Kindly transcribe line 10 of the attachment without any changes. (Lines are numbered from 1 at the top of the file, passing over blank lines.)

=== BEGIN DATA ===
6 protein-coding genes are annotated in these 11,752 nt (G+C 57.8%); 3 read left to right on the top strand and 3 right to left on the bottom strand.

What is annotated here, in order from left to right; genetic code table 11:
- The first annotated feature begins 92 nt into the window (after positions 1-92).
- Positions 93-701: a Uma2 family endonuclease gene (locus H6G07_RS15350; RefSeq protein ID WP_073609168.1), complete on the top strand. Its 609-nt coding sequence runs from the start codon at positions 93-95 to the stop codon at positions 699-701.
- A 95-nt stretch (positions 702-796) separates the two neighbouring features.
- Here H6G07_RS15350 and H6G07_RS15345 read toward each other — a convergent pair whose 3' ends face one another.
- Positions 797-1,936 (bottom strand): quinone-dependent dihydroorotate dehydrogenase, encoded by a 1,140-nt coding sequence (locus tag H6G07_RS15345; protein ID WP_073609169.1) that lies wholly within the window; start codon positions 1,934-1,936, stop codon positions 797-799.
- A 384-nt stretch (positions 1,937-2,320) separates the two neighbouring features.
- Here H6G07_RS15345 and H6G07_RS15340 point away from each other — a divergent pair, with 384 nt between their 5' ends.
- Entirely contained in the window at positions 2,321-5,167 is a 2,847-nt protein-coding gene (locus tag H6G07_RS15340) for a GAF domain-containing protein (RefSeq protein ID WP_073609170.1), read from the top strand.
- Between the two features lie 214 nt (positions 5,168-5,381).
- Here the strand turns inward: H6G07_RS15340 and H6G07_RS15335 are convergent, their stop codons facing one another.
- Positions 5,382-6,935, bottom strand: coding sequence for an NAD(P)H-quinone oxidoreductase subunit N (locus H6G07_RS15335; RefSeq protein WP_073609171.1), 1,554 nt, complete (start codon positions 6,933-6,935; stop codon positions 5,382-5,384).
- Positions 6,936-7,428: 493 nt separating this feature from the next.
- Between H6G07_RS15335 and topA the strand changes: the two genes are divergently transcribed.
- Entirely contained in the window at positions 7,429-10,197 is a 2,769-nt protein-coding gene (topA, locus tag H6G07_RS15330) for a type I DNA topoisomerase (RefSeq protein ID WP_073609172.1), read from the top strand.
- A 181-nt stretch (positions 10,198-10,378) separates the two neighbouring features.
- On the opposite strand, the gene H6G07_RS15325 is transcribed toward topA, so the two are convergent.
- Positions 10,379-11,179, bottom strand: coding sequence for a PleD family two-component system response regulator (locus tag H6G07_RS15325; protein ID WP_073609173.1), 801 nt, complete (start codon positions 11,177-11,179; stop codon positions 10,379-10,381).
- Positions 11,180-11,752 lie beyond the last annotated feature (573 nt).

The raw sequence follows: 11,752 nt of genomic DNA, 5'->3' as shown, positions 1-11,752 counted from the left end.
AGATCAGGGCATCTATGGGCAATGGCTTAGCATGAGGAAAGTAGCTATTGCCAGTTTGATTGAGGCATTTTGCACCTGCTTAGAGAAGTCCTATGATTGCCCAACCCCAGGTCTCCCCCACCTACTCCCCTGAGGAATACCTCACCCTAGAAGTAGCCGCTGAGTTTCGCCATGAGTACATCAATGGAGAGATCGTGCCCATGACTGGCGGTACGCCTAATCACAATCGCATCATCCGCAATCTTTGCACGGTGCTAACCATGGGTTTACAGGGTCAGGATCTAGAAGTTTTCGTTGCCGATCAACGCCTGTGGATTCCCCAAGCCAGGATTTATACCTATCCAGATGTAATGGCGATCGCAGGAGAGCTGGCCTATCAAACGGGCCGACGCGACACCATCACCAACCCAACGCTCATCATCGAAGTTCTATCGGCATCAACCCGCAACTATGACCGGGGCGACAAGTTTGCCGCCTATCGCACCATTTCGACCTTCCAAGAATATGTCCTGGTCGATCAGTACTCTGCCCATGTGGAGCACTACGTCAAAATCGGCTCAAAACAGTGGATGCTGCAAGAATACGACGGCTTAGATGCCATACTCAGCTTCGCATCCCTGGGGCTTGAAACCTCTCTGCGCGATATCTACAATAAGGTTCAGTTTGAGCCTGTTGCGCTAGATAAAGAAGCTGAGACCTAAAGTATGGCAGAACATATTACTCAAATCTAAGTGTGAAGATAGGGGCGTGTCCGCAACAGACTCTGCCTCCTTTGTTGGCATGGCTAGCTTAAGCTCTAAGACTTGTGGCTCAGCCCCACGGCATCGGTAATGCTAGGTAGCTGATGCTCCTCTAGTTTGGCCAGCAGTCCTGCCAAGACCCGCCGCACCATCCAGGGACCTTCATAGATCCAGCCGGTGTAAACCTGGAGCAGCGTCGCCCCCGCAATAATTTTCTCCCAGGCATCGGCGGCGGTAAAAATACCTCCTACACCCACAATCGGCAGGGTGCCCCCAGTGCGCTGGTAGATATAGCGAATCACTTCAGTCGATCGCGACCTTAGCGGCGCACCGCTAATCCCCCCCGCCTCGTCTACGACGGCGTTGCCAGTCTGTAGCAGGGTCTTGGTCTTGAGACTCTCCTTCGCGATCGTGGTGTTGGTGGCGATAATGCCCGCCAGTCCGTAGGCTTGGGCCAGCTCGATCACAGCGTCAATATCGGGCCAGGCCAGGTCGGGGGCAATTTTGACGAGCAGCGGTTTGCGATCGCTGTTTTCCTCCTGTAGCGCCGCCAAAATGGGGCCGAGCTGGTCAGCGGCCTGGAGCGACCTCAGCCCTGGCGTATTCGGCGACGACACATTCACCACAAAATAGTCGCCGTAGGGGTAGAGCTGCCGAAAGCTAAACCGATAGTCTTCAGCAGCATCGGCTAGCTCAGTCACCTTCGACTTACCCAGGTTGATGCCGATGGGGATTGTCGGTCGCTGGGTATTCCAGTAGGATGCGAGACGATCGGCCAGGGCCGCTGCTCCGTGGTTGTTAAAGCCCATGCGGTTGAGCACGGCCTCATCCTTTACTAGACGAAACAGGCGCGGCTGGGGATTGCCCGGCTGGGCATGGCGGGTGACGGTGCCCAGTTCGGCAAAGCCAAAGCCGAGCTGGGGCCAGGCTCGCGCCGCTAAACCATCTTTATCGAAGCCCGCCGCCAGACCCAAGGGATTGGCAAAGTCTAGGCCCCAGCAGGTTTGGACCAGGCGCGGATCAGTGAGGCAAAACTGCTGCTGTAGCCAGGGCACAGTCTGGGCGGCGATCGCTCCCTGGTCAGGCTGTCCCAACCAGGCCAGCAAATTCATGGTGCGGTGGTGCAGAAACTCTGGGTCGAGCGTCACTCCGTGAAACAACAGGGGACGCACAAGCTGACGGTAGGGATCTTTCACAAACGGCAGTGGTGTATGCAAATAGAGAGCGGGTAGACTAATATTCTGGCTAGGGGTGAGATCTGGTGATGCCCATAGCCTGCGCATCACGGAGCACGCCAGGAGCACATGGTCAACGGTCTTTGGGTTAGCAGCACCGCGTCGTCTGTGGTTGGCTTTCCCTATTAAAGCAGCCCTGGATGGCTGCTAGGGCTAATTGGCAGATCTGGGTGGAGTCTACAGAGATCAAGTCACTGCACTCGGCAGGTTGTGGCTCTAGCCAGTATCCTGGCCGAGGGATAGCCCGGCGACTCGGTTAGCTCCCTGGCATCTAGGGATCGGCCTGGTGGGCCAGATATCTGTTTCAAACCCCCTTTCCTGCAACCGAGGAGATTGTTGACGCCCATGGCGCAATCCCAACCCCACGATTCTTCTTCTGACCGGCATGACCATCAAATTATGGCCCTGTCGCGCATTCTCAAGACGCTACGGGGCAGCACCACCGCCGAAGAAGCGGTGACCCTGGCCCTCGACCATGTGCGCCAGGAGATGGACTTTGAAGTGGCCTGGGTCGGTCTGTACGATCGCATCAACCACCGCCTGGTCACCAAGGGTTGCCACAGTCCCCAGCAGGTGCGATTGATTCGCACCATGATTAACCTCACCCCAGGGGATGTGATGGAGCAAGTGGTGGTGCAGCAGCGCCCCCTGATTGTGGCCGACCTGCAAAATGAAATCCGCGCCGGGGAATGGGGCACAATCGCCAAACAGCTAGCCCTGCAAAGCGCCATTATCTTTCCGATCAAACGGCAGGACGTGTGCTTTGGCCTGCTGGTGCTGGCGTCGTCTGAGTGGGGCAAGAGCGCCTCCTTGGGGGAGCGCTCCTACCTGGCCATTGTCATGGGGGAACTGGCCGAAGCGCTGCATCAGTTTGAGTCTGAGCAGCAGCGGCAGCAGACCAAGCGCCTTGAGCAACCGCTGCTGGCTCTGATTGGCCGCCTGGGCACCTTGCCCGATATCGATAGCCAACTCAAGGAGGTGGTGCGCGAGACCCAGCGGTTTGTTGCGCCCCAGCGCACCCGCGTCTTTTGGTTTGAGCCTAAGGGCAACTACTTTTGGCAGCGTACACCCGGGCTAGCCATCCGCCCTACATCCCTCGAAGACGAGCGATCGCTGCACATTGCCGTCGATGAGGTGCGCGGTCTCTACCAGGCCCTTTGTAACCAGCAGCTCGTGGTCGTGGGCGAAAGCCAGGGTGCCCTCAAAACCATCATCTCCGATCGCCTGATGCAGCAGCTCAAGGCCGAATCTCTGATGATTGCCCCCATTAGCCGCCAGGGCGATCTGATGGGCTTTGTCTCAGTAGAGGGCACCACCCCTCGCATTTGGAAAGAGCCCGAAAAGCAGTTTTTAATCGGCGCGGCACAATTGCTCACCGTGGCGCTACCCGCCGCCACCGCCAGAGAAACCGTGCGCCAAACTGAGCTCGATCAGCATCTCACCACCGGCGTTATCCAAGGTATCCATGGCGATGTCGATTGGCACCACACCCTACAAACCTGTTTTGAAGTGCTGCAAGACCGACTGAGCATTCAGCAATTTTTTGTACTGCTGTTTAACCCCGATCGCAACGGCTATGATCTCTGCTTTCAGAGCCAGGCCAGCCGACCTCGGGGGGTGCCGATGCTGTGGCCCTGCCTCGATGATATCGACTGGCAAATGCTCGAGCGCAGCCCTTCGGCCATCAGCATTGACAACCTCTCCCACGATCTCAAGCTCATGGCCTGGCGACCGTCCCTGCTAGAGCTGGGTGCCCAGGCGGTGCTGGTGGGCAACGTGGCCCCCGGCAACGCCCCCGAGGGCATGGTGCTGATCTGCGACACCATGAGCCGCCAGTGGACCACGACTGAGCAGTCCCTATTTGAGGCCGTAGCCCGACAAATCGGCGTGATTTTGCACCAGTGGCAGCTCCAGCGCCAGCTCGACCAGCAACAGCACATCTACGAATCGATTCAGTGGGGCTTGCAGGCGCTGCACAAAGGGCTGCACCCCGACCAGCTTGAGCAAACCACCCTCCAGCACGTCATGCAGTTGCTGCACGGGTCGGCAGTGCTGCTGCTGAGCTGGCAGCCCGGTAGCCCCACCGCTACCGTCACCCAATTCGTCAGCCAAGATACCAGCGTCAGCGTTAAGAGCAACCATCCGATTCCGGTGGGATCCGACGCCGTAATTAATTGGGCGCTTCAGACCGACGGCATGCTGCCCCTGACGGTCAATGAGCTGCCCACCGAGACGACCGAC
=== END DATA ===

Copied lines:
- Entirely contained in the window at positions 2,321-5,167 is a 2,847-nt protein-coding gene (locus tag H6G07_RS15340) for a GAF domain-containing protein (RefSeq protein ID WP_073609170.1), read from the top strand.